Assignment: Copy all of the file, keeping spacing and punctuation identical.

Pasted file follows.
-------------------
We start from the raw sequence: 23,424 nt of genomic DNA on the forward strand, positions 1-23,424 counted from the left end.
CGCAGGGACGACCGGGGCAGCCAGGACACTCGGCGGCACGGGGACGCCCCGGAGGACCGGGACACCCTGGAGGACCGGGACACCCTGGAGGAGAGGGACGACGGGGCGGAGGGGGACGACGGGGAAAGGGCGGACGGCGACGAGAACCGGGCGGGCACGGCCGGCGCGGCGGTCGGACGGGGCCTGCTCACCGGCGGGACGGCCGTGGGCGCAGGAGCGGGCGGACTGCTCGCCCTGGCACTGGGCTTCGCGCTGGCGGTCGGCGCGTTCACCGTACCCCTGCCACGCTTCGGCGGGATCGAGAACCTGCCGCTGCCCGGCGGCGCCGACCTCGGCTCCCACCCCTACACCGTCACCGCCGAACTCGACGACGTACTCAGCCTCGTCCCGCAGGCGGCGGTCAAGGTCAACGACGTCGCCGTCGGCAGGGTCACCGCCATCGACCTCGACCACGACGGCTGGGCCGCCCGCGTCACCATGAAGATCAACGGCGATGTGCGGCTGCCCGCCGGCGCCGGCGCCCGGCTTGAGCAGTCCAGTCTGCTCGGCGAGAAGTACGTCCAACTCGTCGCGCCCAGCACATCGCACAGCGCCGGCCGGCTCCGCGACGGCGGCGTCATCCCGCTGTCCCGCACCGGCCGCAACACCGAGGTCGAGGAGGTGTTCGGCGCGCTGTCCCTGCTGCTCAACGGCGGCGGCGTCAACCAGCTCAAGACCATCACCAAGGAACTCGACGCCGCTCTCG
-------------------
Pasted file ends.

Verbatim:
We start from the raw sequence: 23,424 nt of genomic DNA on the forward strand, positions 1-23,424 counted from the left end.
CGCAGGGACGACCGGGGCAGCCAGGACACTCGGCGGCACGGGGACGCCCCGGAGGACCGGGACACCCTGGAGGACCGGGACACCCTGGAGGAGAGGGACGACGGGGCGGAGGGGGACGACGGGGAAAGGGCGGACGGCGACGAGAACCGGGCGGGCACGGCCGGCGCGGCGGTCGGACGGGGCCTGCTCACCGGCGGGACGGCCGTGGGCGCAGGAGCGGGCGGACTGCTCGCCCTGGCACTGGGCTTCGCGCTGGCGGTCGGCGCGTTCACCGTACCCCTGCCACGCTTCGGCGGGATCGAGAACCTGCCGCTGCCCGGCGGCGCCGACCTCGGCTCCCACCCCTACACCGTCACCGCCGAACTCGACGACGTACTCAGCCTCGTCCCGCAGGCGGCGGTCAAGGTCAACGACGTCGCCGTCGGCAGGGTCACCGCCATCGACCTCGACCACGACGGCTGGGCCGCCCGCGTCACCATGAAGATCAACGGCGATGTGCGGCTGCCCGCCGGCGCCGGCGCCCGGCTTGAGCAGTCCAGTCTGCTCGGCGAGAAGTACGTCCAACTCGTCGCGCCCAGCACATCGCACAGCGCCGGCCGGCTCCGCGACGGCGGCGTCATCCCGCTGTCCCGCACCGGCCGCAACACCGAGGTCGAGGAGGTGTTCGGCGCGCTGTCCCTGCTGCTCAACGGCGGCGGCGTCAACCAGCTCAAGACCATCACCAAGGAACTCGACGCCGCTCTCG